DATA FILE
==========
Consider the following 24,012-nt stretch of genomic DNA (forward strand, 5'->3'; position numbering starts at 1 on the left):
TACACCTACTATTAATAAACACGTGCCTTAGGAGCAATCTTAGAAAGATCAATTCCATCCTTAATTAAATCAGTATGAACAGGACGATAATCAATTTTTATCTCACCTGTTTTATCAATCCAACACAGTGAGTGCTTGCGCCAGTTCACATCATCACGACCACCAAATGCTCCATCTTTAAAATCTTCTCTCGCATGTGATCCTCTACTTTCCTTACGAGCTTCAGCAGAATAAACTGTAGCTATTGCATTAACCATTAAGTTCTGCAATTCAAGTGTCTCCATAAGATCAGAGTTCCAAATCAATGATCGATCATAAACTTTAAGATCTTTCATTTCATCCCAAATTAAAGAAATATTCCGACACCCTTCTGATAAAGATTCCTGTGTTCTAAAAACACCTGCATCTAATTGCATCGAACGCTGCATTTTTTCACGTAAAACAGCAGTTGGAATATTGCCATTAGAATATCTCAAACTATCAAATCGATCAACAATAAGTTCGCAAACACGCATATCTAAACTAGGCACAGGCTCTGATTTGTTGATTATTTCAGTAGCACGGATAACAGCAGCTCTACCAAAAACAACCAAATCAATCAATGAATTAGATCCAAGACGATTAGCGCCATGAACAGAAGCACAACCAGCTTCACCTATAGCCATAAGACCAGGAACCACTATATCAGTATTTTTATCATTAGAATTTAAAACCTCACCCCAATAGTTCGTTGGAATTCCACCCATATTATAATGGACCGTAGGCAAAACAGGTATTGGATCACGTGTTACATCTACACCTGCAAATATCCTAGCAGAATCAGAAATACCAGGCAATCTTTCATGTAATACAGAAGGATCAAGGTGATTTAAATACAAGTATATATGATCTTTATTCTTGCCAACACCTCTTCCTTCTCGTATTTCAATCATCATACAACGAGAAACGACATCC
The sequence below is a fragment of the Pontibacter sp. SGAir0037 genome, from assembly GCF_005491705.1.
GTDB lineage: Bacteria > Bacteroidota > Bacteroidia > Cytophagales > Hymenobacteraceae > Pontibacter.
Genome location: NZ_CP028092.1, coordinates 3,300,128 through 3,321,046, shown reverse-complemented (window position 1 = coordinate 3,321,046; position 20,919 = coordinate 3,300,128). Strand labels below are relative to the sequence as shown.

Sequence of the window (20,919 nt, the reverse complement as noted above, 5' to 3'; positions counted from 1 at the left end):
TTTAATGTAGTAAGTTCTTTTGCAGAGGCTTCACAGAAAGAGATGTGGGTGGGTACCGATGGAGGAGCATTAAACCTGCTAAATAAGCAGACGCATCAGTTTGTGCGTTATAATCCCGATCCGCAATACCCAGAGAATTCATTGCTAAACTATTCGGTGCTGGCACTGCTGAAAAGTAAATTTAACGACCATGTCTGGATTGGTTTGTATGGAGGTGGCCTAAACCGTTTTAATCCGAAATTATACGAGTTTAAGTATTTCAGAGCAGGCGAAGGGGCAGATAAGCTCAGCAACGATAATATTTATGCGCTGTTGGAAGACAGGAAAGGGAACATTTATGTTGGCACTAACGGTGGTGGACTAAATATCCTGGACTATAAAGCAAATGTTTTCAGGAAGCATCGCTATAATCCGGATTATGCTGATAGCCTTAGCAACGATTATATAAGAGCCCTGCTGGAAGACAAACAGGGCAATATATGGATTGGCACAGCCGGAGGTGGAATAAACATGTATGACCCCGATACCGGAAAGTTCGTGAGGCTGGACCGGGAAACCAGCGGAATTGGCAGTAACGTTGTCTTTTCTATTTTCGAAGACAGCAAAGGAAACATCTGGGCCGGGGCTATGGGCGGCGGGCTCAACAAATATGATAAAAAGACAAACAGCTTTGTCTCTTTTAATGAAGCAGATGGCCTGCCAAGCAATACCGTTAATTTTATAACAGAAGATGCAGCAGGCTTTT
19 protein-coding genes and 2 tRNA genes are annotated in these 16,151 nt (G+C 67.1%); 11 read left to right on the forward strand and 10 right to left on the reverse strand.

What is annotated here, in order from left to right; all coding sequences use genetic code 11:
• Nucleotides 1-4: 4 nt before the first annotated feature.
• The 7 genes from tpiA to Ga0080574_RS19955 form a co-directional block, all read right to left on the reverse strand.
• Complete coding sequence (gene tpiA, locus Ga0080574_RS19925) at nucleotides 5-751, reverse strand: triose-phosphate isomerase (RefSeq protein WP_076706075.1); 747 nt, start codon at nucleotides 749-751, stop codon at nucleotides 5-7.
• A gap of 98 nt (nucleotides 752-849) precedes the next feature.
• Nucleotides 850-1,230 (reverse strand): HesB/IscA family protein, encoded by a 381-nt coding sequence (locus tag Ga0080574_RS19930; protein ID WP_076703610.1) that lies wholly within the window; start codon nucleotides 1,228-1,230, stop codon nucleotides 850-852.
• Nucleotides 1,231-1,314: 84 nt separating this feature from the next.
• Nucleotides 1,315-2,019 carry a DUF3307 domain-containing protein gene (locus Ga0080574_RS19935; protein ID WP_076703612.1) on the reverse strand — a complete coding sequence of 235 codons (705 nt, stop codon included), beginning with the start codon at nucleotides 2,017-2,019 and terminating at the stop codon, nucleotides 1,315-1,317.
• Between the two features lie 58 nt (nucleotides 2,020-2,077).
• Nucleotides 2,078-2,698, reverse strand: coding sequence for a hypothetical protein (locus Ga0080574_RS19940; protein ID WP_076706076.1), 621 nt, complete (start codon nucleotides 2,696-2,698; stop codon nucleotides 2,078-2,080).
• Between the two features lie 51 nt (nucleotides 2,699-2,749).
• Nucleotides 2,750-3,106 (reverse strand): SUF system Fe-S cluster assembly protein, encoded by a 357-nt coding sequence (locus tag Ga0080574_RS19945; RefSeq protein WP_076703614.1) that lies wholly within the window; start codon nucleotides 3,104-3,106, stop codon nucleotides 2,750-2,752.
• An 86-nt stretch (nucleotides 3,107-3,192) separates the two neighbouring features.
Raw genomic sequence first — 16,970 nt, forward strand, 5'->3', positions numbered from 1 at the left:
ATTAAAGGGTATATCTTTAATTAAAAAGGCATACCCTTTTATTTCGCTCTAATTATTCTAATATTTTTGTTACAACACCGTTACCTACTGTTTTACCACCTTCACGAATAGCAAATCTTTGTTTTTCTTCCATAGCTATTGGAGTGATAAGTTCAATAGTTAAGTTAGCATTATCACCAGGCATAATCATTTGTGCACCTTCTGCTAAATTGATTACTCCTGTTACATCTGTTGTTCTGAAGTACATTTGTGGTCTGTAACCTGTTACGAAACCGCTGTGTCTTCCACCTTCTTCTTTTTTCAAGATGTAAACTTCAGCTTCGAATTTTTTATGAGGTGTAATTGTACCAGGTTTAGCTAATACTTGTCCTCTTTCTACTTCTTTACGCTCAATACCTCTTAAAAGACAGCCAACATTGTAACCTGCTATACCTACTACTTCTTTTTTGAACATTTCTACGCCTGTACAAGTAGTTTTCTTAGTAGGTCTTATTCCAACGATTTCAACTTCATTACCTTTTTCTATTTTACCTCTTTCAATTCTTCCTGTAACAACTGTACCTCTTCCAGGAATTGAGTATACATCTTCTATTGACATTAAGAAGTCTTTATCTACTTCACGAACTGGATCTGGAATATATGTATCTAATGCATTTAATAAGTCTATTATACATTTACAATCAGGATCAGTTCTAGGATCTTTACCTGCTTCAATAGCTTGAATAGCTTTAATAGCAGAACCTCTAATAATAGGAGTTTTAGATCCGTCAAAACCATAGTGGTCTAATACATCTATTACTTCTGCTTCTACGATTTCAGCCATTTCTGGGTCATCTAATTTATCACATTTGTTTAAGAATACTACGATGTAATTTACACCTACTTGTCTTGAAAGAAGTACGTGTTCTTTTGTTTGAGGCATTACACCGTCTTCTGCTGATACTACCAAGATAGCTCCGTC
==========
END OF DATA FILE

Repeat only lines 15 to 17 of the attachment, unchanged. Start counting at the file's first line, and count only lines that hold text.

• Nucleotides 1,231-1,314: 84 nt separating this feature from the next.
• Nucleotides 1,315-2,019 carry a DUF3307 domain-containing protein gene (locus Ga0080574_RS19935; protein ID WP_076703612.1) on the reverse strand — a complete coding sequence of 235 codons (705 nt, stop codon included), beginning with the start codon at nucleotides 2,017-2,019 and terminating at the stop codon, nucleotides 1,315-1,317.
• Between the two features lie 58 nt (nucleotides 2,020-2,077).